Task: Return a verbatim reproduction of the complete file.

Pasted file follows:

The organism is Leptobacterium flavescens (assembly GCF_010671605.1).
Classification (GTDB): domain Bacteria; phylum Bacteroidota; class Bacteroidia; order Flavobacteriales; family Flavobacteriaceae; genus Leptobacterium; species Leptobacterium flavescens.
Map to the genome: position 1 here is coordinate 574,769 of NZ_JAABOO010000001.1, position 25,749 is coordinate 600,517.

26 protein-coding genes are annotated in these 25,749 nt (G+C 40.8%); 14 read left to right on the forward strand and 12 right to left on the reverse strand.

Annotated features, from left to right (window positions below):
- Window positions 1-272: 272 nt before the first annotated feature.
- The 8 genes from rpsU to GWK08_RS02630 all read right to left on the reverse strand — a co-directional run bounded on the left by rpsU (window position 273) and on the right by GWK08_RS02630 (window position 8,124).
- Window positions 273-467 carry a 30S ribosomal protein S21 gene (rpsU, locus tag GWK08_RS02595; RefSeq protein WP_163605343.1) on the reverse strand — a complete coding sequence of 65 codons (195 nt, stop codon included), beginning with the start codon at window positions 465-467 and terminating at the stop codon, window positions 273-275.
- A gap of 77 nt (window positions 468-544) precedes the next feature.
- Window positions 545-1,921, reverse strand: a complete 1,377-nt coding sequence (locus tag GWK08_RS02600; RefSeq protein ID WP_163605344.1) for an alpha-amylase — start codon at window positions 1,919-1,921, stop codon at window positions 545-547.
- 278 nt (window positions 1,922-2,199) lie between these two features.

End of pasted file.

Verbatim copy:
The organism is Leptobacterium flavescens (assembly GCF_010671605.1).
Classification (GTDB): domain Bacteria; phylum Bacteroidota; class Bacteroidia; order Flavobacteriales; family Flavobacteriaceae; genus Leptobacterium; species Leptobacterium flavescens.
Map to the genome: position 1 here is coordinate 574,769 of NZ_JAABOO010000001.1, position 25,749 is coordinate 600,517.

26 protein-coding genes are annotated in these 25,749 nt (G+C 40.8%); 14 read left to right on the forward strand and 12 right to left on the reverse strand.

Annotated features, from left to right (window positions below):
- Window positions 1-272: 272 nt before the first annotated feature.
- The 8 genes from rpsU to GWK08_RS02630 all read right to left on the reverse strand — a co-directional run bounded on the left by rpsU (window position 273) and on the right by GWK08_RS02630 (window position 8,124).
- Window positions 273-467 carry a 30S ribosomal protein S21 gene (rpsU, locus tag GWK08_RS02595; RefSeq protein WP_163605343.1) on the reverse strand — a complete coding sequence of 65 codons (195 nt, stop codon included), beginning with the start codon at window positions 465-467 and terminating at the stop codon, window positions 273-275.
- A gap of 77 nt (window positions 468-544) precedes the next feature.
- Window positions 545-1,921, reverse strand: a complete 1,377-nt coding sequence (locus tag GWK08_RS02600; RefSeq protein ID WP_163605344.1) for an alpha-amylase — start codon at window positions 1,919-1,921, stop codon at window positions 545-547.
- 278 nt (window positions 1,922-2,199) lie between these two features.